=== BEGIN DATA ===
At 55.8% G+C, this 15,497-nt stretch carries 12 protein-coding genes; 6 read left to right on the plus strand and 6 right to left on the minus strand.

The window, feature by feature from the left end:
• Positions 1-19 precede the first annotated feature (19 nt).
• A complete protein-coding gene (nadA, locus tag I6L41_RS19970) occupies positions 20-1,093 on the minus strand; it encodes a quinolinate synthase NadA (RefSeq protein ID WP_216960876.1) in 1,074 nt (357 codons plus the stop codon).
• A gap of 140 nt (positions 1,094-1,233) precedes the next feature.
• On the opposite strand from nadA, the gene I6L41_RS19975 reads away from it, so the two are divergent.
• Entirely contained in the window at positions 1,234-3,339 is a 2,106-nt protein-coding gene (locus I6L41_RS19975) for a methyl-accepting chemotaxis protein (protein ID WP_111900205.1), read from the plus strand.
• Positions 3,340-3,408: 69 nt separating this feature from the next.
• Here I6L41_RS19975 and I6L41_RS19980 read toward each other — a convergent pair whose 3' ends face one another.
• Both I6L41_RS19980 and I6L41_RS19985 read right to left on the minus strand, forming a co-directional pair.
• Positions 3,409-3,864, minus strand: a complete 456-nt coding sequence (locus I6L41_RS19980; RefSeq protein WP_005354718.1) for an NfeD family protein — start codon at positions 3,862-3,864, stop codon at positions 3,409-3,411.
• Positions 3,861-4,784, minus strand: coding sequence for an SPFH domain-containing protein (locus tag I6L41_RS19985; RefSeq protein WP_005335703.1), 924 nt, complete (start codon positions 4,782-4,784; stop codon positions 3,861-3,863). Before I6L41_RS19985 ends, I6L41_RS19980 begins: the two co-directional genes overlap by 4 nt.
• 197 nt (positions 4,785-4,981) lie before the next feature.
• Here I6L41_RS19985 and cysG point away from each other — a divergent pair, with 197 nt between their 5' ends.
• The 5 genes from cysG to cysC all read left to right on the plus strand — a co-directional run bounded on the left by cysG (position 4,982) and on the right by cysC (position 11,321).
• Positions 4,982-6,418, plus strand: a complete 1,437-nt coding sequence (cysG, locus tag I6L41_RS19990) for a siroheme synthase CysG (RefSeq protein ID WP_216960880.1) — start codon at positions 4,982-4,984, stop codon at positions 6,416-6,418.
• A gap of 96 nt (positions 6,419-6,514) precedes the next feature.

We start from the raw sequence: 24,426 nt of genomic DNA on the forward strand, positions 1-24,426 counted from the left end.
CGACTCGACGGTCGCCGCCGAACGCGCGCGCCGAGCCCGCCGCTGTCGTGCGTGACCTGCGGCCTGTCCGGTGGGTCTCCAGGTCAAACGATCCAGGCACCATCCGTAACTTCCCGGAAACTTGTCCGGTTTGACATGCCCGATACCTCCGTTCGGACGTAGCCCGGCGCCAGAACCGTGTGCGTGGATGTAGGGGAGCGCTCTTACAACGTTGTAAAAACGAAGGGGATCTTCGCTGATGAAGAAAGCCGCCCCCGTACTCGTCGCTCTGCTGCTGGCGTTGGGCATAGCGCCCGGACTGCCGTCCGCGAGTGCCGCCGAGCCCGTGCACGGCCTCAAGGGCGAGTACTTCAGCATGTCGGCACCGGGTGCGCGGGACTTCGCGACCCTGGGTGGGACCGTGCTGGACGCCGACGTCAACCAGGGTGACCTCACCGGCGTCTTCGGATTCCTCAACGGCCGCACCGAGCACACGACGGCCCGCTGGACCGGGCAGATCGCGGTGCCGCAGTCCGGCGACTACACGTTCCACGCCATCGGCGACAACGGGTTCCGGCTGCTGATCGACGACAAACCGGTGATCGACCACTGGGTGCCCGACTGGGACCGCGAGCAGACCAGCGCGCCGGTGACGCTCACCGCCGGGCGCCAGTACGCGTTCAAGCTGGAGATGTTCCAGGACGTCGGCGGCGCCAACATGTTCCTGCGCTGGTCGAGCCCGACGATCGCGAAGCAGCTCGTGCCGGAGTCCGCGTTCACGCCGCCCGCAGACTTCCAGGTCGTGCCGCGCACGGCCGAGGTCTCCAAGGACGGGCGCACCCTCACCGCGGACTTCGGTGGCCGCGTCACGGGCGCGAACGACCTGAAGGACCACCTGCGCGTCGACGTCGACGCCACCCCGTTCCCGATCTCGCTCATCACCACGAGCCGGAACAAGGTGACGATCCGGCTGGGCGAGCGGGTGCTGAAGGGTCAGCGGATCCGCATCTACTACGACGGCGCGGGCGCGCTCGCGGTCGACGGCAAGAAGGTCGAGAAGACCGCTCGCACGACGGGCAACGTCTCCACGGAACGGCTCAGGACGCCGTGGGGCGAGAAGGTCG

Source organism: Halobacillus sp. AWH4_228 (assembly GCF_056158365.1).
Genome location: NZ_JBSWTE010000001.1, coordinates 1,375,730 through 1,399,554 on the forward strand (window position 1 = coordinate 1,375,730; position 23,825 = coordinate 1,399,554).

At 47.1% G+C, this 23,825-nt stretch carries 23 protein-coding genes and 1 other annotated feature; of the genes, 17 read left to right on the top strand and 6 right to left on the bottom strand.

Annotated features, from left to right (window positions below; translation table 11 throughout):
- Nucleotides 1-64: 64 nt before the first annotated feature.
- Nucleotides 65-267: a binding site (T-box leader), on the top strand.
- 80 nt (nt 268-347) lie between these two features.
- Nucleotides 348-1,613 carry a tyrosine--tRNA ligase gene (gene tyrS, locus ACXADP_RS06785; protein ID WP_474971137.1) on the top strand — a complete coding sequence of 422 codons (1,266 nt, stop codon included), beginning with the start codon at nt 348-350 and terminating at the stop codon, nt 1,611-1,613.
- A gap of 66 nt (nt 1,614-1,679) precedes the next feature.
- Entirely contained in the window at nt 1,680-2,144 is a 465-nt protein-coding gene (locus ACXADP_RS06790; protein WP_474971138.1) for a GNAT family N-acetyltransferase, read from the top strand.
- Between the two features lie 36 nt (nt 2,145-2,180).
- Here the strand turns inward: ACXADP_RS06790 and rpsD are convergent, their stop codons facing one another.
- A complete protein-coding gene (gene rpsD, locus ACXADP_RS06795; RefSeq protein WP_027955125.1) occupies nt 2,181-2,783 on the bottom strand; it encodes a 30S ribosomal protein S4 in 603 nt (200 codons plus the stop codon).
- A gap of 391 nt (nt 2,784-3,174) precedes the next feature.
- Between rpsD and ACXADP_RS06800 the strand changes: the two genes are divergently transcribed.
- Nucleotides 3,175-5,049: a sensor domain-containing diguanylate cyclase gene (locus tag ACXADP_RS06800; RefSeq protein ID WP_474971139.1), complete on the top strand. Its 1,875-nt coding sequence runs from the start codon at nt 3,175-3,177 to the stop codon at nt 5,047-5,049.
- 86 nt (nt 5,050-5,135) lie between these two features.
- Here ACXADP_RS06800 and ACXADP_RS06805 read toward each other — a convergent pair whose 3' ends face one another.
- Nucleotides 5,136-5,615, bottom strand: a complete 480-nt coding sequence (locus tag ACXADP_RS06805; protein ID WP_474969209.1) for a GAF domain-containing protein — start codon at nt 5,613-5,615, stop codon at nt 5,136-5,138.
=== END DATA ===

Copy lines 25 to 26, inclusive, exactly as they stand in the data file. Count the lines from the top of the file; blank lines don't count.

- Nucleotides 65-267: a binding site (T-box leader), on the top strand.
- 80 nt (nt 268-347) lie between these two features.